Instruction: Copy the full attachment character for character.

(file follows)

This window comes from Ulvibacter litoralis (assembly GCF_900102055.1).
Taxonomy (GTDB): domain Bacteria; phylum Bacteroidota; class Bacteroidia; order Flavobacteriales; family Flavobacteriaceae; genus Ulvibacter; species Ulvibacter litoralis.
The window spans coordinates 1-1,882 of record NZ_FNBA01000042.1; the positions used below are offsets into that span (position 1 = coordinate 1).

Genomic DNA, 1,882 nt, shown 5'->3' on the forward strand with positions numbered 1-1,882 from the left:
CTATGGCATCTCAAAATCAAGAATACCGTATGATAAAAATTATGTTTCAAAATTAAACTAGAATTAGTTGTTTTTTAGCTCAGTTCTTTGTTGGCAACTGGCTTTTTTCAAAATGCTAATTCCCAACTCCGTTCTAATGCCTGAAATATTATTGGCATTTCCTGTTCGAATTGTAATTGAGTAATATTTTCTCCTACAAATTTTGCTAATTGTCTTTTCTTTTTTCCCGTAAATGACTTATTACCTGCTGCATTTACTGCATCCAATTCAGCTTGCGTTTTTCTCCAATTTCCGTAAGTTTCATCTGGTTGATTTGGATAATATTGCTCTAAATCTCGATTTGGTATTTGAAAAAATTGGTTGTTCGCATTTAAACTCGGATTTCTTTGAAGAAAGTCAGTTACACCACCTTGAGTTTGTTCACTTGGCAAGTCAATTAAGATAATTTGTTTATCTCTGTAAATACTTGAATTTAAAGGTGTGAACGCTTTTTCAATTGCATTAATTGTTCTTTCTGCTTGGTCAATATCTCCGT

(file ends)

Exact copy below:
This window comes from Ulvibacter litoralis (assembly GCF_900102055.1).
Taxonomy (GTDB): domain Bacteria; phylum Bacteroidota; class Bacteroidia; order Flavobacteriales; family Flavobacteriaceae; genus Ulvibacter; species Ulvibacter litoralis.
The window spans coordinates 1-1,882 of record NZ_FNBA01000042.1; the positions used below are offsets into that span (position 1 = coordinate 1).

Genomic DNA, 1,882 nt, shown 5'->3' on the forward strand with positions numbered 1-1,882 from the left:
CTATGGCATCTCAAAATCAAGAATACCGTATGATAAAAATTATGTTTCAAAATTAAACTAGAATTAGTTGTTTTTTAGCTCAGTTCTTTGTTGGCAACTGGCTTTTTTCAAAATGCTAATTCCCAACTCCGTTCTAATGCCTGAAATATTATTGGCATTTCCTGTTCGAATTGTAATTGAGTAATATTTTCTCCTACAAATTTTGCTAATTGTCTTTTCTTTTTTCCCGTAAATGACTTATTACCTGCTGCATTTACTGCATCCAATTCAGCTTGCGTTTTTCTCCAATTTCCGTAAGTTTCATCTGGTTGATTTGGATAATATTGCTCTAAATCTCGATTTGGTATTTGAAAAAATTGGTTGTTCGCATTTAAACTCGGATTTCTTTGAAGAAAGTCAGTTACACCACCTTGAGTTTGTTCACTTGGCAAGTCAATTAAGATAATTTGTTTATCTCTGTAAATACTTGAATTTAAAGGTGTGAACGCTTTTTCAATTGCATTAATTGTTCTTTCTGCTTGGTCAATATCTCCGT